PARIS - Maria Sharapova saved her most piercing shriek to punctuate her final shot of the first set, a thunderous cross-court backhand winner to close out a tiebreaker.

She then dominated the rest of the way yesterday to beat Karin Knapp, 7-6 (4), 6-0, in the third round of the French Open.

The top-ranked Sharapova needed 81 minutes to win the opening set. She squandered a lead and fell behind in the tiebreaker, then benefited from some shaky shots by Knapp. But beginning with that ferocious backhand, Sharapova played her best tennis of the week.

"It was like my twin sister was here, and then Maria actually made her flight and made it for the second set," Sharapova said. "I definitely became a lot more aggressive and stepped in and didn't give her too many easy balls."

Top-ranked Roger Federer was aggressive from the start and defeated Mario Ancic, 6-3, 6-4, 6-2. Ancic is the last player to beat Federer at Wimbledon - in 2002 - but has lost their last five meetings.

"I was very pleased the way I played, because I always think on any surface, Mario's tough," Federer said. "Maybe a little tougher on a faster court, but nevertheless I'm happy with my performance."

Federer will next play unseeded Frenchman Julien Benneteau, who beat Robin Soderling, 1-6, 7-6 (6), 6-0, 6-1, then threw his shirt and shoes to the jubilant crowd.

The lone remaining American in either draw, Robby Ginepri, won again and became the first U.S. man to reach the fourth round at Roland Garros since Andre Agassi in 2003.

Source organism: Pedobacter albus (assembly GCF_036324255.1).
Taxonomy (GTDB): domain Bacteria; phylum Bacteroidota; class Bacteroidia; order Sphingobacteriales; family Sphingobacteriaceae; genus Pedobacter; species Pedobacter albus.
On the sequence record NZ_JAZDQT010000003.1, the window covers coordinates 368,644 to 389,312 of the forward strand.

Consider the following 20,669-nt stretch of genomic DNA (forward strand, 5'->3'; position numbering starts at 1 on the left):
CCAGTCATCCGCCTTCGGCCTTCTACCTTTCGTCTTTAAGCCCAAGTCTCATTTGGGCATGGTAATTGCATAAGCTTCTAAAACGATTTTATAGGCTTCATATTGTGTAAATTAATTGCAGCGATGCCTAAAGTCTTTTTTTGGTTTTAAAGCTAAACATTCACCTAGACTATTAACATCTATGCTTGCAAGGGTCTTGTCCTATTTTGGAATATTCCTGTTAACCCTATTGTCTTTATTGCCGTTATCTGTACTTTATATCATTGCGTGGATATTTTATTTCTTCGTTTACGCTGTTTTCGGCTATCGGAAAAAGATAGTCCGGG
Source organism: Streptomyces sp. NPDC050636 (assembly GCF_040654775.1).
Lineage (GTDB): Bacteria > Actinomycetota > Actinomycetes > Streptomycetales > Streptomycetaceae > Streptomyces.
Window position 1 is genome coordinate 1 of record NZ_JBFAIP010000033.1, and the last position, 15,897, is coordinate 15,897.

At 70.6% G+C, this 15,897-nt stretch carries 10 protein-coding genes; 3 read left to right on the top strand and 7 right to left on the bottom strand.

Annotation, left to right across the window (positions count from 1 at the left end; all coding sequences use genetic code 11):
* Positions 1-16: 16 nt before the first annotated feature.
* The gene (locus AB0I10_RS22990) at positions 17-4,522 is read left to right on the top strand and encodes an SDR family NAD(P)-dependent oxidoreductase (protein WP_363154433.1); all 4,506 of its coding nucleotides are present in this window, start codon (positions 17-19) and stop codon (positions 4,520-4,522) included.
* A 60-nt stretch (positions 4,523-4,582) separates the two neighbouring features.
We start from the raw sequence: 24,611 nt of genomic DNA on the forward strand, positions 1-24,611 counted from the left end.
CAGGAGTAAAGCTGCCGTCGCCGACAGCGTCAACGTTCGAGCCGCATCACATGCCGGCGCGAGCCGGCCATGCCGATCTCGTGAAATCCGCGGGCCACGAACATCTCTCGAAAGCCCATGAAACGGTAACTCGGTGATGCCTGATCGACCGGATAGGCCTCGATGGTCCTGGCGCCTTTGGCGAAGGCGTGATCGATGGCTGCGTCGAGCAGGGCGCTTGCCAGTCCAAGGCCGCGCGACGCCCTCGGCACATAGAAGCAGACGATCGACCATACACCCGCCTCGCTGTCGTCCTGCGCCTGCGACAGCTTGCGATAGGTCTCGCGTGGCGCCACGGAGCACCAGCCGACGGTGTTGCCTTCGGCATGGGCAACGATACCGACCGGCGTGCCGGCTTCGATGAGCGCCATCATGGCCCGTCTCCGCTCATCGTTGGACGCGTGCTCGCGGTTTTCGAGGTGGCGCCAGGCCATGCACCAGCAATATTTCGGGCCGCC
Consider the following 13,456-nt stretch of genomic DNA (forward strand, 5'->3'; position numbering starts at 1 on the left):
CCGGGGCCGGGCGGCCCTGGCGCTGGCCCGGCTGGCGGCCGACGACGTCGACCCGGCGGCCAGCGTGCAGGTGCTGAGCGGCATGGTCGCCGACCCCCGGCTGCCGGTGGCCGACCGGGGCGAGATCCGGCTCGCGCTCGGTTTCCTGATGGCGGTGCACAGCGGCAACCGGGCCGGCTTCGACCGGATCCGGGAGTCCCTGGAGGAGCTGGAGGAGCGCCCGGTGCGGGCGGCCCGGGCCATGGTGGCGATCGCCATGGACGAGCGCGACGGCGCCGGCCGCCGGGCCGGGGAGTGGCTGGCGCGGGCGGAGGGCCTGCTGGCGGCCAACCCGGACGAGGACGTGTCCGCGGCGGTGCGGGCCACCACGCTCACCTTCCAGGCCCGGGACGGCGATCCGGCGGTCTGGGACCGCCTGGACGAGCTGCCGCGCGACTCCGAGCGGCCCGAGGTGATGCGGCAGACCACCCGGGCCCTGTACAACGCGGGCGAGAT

Ginepri extended his improbable run by beating Frenchman Florent Serra, 6-4, 6-4, 6-4.

"I would definitely like to have a lot of the other Americans still in the tournament," Ginepri said. "I'm really not trying to let that weigh on my shoulders."

No. 4 Nikolay Davydenko blew a big lead and lost to No. 28 Ivan Ljubicic, 4-6, 2-6, 6-3, 6-2, 6-4. No. 5 David Ferrer won a seesaw marathon against No. 25 Lleyton Hewitt, 6-2, 3-6, 3-6, 6-3, 6-4.

Ginepri, ranked 88th, came into the tournament 6-24 on clay and 0-5 at the French Open, but he has now reached the final 16 at all four Grand Slam events.

Ginepri will next play No. 24 Fernando Gonzalez, who outlasted No. 9 Stanislas Wawrinka, 5-7, 2-6, 6-4, 6-4, 6-4.

With no U.S. women left in the tournament, perhaps Americans can claim 18-year-old Belarussian Victoria Azarenka, who has lived and trained the last two years in Scottsdale, Ariz. The 16th-seeded Azarenka beat No. 18 Francesca Schiavone, 6-1, 6-1, and has lost only six games in her three matches.

Azarenka will next play No. 4-seeded Svetlana Kuznetsova, who faced only one break point and beat Nadia Petrova, 6-2, 6-1.

After winning the Australian Open in January, Sharapova needs only a French Open title to complete a career Grand Slam. Clay is her least-favorite surface, and she is the top seed only because four-time champion Justine Henin retired two weeks ago.

She will next play Dinara Safina, seeded 13th, who defeated Zheng Jie, 6-2, 7-5. Safina beat Sharapova in the fourth round of the French Open two years ago.